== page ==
February 9, 2016

Pony Island - I love pony, pony don't lie, I love pony, almost much as Undertale

2016 is off to a good start

Pony Island almost seems like a game that didn't want to be discovered. It's called Pony Island; it has a yellow-pink-purple logo; its trailer begins with a pink pony running through a green field; everything about it reads like a guide on how to make mainstream audiences lose interest, like a game version of that Achewood strip where Ray decides to make it easier for people to rent gay porn videos by giving them boring false covers (we were still kinda renting videos back then). But through the combined strength of its own quality and the morbid fascinations of the fringes of the gaming community, Pony Island found its critical attention and approval, and we are all the better for it.

As the trailer is quick to clarify, this is not a game about ponies - well, maybe just a little. It's mostly a game about game design. Yes, it's another one of those meta indie games, but unlike most of its predecessors, Pony Island does not feel smarter or more special than its audience. It's frank about the frustrations of a developer without wallowing in self-pity, showing how the special dynamic between designer and developer can, despite its aggravations, lead to making better games, to the benefit of everyone involved.

Of course, how Pony Island does that is a secret that I prefer not to divulge. It's the kind of story where even knowing the genre and basic content matter is something of a spoiler, and Pony Island is a game that absolutely everyone should experience, though its deeper themes will appeal mostly to more veteran gamers. Suffice to say, the game is chock full of surprises, secrets and easter eggs that, almost a month after its release, still have fans looking everywhere for more things to discover.

On a gameplay level, Pony Island is divided into two parts: the first is a side-scrolling runner, and the second is a riddle game where you have to guide a key to a lock through various obstacles, a bit like a very basic version of The Incredible Machine. Both are functional, and at times, the riddles can be fun to figure out, but gameplay is generally Pony Island's weakest point. Unlike games such as Arkham City and Shovel Knight, where entire challenge modes could be made consisting solely of variations on bits of the main game, the non-narrative parts of Pony Island are very much a one-trick... well, you know.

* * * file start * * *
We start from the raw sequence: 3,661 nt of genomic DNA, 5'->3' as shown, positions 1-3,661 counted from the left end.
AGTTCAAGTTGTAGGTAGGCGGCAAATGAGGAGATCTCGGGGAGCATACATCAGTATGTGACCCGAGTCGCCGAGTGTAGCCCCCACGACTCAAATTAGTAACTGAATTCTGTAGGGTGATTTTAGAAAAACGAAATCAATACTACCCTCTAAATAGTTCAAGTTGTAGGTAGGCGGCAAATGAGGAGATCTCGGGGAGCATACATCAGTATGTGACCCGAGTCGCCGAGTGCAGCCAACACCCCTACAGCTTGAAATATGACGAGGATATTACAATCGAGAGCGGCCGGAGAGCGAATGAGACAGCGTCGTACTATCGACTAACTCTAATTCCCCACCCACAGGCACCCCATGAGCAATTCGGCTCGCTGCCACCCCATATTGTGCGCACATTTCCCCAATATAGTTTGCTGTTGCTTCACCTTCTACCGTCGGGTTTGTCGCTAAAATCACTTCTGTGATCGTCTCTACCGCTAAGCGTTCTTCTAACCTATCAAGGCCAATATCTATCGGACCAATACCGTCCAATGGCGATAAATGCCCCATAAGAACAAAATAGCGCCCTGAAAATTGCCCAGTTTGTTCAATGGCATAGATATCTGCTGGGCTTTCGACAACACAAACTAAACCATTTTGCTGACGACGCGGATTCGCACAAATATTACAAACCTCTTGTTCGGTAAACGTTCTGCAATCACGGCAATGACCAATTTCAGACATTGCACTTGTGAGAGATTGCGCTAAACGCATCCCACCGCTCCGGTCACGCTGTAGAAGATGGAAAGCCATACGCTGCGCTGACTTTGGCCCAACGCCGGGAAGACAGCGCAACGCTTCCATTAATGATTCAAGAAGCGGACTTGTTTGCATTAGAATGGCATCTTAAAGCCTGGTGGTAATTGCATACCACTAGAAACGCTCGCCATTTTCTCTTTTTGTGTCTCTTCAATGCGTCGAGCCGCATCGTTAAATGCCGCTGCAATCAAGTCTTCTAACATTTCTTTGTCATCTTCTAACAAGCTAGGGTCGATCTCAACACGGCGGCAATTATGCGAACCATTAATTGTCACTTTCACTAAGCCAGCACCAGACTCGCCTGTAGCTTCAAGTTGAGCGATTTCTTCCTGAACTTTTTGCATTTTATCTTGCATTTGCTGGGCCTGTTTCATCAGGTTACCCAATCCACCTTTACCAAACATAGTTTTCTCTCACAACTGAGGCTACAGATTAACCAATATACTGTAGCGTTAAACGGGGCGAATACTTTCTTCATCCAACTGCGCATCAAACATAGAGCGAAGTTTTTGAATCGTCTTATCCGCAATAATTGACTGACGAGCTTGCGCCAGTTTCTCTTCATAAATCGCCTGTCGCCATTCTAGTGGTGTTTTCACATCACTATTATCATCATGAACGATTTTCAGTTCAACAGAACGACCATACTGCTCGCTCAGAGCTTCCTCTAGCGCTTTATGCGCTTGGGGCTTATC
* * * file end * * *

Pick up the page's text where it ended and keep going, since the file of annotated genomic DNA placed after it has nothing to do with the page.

It's the narrative where Pony Island truly shines, though, and a major part of that is the incredibly oppressive atmosphere the game creates. Though not an outright scary game, PI's minimalist design and its intentionally vague and unfriendly communication with the player give the experience a sense of alienation and paranoia on the level of early Silent Hill games and parts of the first Metal Gear Solid. It's incredibly creepy, and while it's certainly not a game you'd have a hard time playing in the dark, it does feel pleasantly uneasy all the way through.

While the basic gameplay never changes all that much, the scenarios surrounding it are constantly evolving, in what is clearly a commentary on the evolution of video games throughout the years. At first you go through levels one by one, but eventually, the game does open up and allow you to explore a world map to varying degrees of freedom. It's a nice touch, and it's also where many opportunities lie to engage in another important part of the game: collecting tickets.

There are 24 tickets in total, received for completing various side goals that the more diligent players will come across. Most just require going off the beaten path, but a few need a genuine flash of brilliance or just a lot of patience and meticulous exploration to be found.

That is where another major flaw with the game is revealed: Pony Island is very bad at check-pointing. This isn't a problem in the runner levels, where failure only means starting the stage from the beginning, but with the more exploration-oriented parts of the game, or rather, with players' ability to access these parts. Pony Island's plethora of secrets naturally encourages replaying different sections and trying different things. However, while the game does allow players to jump between acts from the main menu, getting to certain sections is incredibly trying of one's patience, and the game is all too eager to throw points of no return all over, forcing one to repeat various mundane tasks just to get to the fun parts again. And while the dialogue is brilliant the first time it is read, being forced to stare at the screen and tap a key as the same text messages appear very, very slowly, inevitably breeds contempt.

All that being said, the extent to which I've been dancing around talking about the game's actual plot should clue you in to how much I recommend experiencing it for yourself. For all its flaws, Pony Island certainly merits a playthrough, even if I highly doubt that I will ever go back to play it again after playing the whole way through twice and repeating certain sections to find secrets. At 5$, though, that's plenty - certainly more than I've gotten out of many 15-20$ indie games, nevermind 60$ AAA games.

Besides, look at how cute that listless little pony is.

Score Calculation: Pony Island is one-half pony and one-half secrets. However, there's simply not enough pony, so that the pony part is in reality only four-fifths of a half, giving us

Final Score: 9

Verdict: I would like a listless pony plushy please.

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